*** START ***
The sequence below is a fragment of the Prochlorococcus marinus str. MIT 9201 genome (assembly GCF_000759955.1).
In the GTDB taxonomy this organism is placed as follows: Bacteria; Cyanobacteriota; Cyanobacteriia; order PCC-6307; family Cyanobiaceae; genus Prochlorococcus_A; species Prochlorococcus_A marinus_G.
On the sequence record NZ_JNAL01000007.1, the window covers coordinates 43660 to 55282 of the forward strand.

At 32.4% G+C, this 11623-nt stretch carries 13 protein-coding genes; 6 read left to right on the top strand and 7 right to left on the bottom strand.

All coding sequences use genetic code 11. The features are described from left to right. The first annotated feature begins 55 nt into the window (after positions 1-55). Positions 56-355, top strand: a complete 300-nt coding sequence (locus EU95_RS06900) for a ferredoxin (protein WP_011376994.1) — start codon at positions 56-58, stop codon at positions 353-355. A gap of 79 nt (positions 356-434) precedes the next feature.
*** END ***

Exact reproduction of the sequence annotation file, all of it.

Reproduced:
The sequence below is a fragment of the Prochlorococcus marinus str. MIT 9201 genome (assembly GCF_000759955.1).
In the GTDB taxonomy this organism is placed as follows: Bacteria; Cyanobacteriota; Cyanobacteriia; order PCC-6307; family Cyanobiaceae; genus Prochlorococcus_A; species Prochlorococcus_A marinus_G.
On the sequence record NZ_JNAL01000007.1, the window covers coordinates 43660 to 55282 of the forward strand.

At 32.4% G+C, this 11623-nt stretch carries 13 protein-coding genes; 6 read left to right on the top strand and 7 right to left on the bottom strand.

All coding sequences use genetic code 11. The features are described from left to right. The first annotated feature begins 55 nt into the window (after positions 1-55). Positions 56-355, top strand: a complete 300-nt coding sequence (locus EU95_RS06900) for a ferredoxin (protein WP_011376994.1) — start codon at positions 56-58, stop codon at positions 353-355. A gap of 79 nt (positions 356-434) precedes the next feature.